When confronted with a complaint, allegation or event that implicates a potential Medicare overpayment, hospices have an affirmative duty under the federal 60-day repayment rule to conduct an investigation and refund any overpayment. In this episode, Husch Blackwell’s Meg Pekarske and Andrew Brenton share tips and tools for conducting internal investigations and determining when an
New CMS Disclosure Rule Implemented
The Centers for Medicare and Medicaid Services (CMS) recently issued a final rule that includes several anti-fraud measures and significantly enhances the agency’s authority to exclude new and current providers and suppliers that are identified as posing an undue risk of fraud, waste or abuse. The new measures require providers and suppliers to disclose to CMS upon its request and upon application for initial enrollment or revalidation any “affiliations” or parties who have one or more defined “disclosable events.” The rule went into effect November 4, 2019.
The new rule requires all providers to disclose any current or prior affiliations within the past five years that the provider—or any of its owning or managing employees or organizations—has or had with a current or former Medicare provider with a “disclosable event,” which is triggered by any of the following:
- an uncollected debt to CMS
- current or previous payments suspension from a federal health care program
- current or previously exclusion from healthcare programs
- previous denial, revocation or termination of Medicare, Medicaid or CHIP billing privileges
Court Decision on Overpayment Rule Leaves Uncertain Future for Medicare Payment Methodology and Pending Justice Department Lawsuits
A federal court decision to vacate regulations concerning “overpayments” to Medicare Advantage plans has left open questions about the way the government pays the insurers and pending cases brought by the U.S. Department of Justice.
Continue Reading Court Decision on Overpayment Rule Leaves Uncertain Future for Medicare Payment Methodology and Pending Justice Department Lawsuits
How much does it cost to identify and repay federal health plan overpayments late?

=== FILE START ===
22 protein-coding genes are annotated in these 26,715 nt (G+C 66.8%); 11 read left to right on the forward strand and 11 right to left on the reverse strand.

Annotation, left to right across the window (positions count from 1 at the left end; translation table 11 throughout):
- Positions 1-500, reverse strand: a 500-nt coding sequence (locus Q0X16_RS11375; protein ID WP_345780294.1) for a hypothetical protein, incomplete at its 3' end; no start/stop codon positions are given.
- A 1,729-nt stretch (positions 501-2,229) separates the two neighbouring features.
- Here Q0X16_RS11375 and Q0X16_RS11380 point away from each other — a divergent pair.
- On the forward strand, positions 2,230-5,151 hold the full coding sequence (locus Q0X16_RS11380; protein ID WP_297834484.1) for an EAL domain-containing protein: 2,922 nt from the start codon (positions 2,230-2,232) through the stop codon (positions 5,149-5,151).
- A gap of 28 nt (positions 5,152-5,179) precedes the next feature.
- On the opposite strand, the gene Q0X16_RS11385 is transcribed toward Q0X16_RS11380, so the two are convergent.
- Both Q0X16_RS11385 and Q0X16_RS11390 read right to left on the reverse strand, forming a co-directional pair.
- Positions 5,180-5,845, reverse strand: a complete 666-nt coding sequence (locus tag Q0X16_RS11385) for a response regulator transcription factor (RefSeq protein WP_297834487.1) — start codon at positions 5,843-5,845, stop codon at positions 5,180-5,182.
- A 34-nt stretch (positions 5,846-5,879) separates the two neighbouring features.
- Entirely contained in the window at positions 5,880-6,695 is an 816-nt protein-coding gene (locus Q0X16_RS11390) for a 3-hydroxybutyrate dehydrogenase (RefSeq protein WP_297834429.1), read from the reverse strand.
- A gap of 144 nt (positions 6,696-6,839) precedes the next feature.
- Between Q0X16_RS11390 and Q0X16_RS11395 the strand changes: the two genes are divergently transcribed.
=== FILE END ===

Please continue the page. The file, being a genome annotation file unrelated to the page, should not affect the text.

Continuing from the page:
Roughly $2.95 for each $1 overpaid (plus legal costs and the overpayment) based on an August 24, 2016, U.S. Attorney’s Office press release regarding settlement of State of New York, ex rel. Robert P. Kane v. Healthfirst, Inc. et al case in the U.S. District Court for the Southern District of New York. Defendants previously lost a motion to dismiss this case based, in part, on the fact that defendants actually identified and repaid the overpayments. Specifically, about $1 million in overpayments were presented to the defendants in the form of a spreadsheet in February 2011. Subsequently, defendants repaid the overpayments in more than 30 installments from April 2011 to March 2013. Notwithstanding, the government took the position that, under the False Claims Act, repayment should have been made within 60 days of the date of the claims were identified in the spreadsheet. Defendants argued, among other things, that there was ambiguity about the term “identify” as used in the False Claims Act and that the spreadsheet was merely the first component of an investigation into the overpayments that was ongoing through the repayment process. Almost a year after losing the motion to dismiss, defendants settled the case for $2.95 million.
Continue Reading How much does it cost to identify and repay federal health plan overpayments late?
District court interprets ‘identification’ of overpayment under 60-day rule
A New York district court issued the first judicial opinion Monday, Aug. 3 on the Affordable Care Act’s “60-day rule,” which requires that a Medicare or Medicaid overpayment be reported and returned within 60 days of the date on which the overpayment was “identified.” The decision by Judge Edgardo Ramos provided a definition of what it means to “identify” an overpayment and thus begin the 60-day time period in which overpayments must be reported and returned. Given that the 60-day rule maintains that any person who knowingly fails to comply with this obligation within the 60-day timeframe has violated the False Claims Act (“FCA”), the potential implications of Judge Ramos’s decision are significant.
Continue Reading District court interprets ‘identification’ of overpayment under 60-day rule
Husch Blackwell Attorneys Discuss The Stark Law and Self-Disclosure
On September 25, 2012, two members of the Husch Blackwell Healthcare team, Brian Bewley and David Pursell, presented a webinar discussing:
- An overview of Stark
- Stark overpayment reporting requirements
- Steps to take after discovering a potential Stark violation
As former Senior Counsel in the Office of Inspector General for Health and Human Services and…